So the trial proceeded, and Decker put on Partee and his last defense witness. After the questioning of these two had ended, the court conducted another sidebar as to how to proceed in the absence of Keesee. Decker again recounted his conversations with Keesee, his attempts to get her to appear that morning, and the missed ride with the Torrences. When asked again by the court whether a subpoena had been served on Keesee, Decker replied that, although he did not subpoena her for that day, he believed that Keesee was subpoenaed by Partee's previous counsel, the public defender's office. He professed that he did not know whether that subpoena had been "continued in force." After admonishing Decker to do everything in his power to locate Keesee, the court granted Decker's request to end for the day. The court told Decker he could conditionally rest his defense case and reopen the following morning with Keesee's testimony, if she appeared. Id. at 1188-93.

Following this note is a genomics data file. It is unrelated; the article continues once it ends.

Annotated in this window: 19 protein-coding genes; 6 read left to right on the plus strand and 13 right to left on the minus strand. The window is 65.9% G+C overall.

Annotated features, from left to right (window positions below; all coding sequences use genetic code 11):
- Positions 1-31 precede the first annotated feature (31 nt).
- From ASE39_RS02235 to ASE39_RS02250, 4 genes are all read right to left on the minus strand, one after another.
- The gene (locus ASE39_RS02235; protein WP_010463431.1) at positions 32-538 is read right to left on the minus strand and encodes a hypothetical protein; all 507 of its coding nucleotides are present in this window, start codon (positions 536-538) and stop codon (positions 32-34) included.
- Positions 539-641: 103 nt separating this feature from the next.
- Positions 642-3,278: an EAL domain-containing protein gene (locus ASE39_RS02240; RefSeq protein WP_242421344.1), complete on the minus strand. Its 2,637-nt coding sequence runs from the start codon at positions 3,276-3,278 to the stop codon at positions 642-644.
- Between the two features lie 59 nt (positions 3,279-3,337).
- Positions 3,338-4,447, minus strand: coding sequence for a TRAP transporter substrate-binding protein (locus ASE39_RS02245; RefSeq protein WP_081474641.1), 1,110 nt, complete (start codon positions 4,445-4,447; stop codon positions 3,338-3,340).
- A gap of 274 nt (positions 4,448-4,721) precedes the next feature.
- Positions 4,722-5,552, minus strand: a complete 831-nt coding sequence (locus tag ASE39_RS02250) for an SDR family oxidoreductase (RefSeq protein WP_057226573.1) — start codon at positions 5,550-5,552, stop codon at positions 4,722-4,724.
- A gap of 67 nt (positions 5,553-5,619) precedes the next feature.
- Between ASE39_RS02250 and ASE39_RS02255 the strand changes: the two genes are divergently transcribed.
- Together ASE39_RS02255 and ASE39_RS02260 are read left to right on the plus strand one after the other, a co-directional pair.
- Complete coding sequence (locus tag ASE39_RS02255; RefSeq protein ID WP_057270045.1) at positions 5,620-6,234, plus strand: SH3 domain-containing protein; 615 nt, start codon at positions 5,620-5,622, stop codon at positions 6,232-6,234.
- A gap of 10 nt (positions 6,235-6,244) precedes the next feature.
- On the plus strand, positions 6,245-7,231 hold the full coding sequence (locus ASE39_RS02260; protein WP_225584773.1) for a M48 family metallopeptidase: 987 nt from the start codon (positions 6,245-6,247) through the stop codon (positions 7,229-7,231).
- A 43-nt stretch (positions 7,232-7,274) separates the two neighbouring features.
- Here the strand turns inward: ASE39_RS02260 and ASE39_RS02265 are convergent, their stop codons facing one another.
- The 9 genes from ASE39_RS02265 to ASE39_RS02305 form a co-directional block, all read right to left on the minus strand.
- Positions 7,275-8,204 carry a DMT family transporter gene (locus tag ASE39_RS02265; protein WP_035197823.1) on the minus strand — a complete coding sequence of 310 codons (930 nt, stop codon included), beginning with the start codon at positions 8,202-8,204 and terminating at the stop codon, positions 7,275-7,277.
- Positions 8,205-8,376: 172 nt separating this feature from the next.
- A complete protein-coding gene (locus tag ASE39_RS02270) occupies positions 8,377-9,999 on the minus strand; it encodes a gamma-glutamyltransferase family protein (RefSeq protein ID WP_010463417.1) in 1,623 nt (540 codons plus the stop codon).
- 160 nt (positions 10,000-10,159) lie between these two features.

Partee's case was called the next morning, and still no Keesee. Decker explained to the court that he had sent an investigator to Keesee's purported place of employment with subpoena in hand, but Keesee was nowhere to be found. She apparently had been fired, and her former employer had no idea where she lived or where she might be working. Because he had not yet been able to "physically see or reach" Keesee, Decker asked the court for a postponement of "at least one hour." Trial Tr., May 12, 1983, at 566-68. Partee himself then addressed the court. He stated that he had spoken with Keesee's mother that morning, and she did not know Keesee's whereabouts, either. "It's just like she just disappeared," said Partee. Id. at 568-69. The prosecutor then spoke in opposition to the request for another continuance. He argued that waiting until mid-trial to try to serve a subpoena was too late. Decker responded that he believed a subpoena first had been served on Keesee by the public defender's office, but that it was canceled when the first trial date was moved. The court commented that subpoenas normally are continued, not canceled, when trials are postponed. The prosecutor added that he remembered that all orders continuing Partee's trial dates also continued all subpoenas. (The record bears out that recollection.)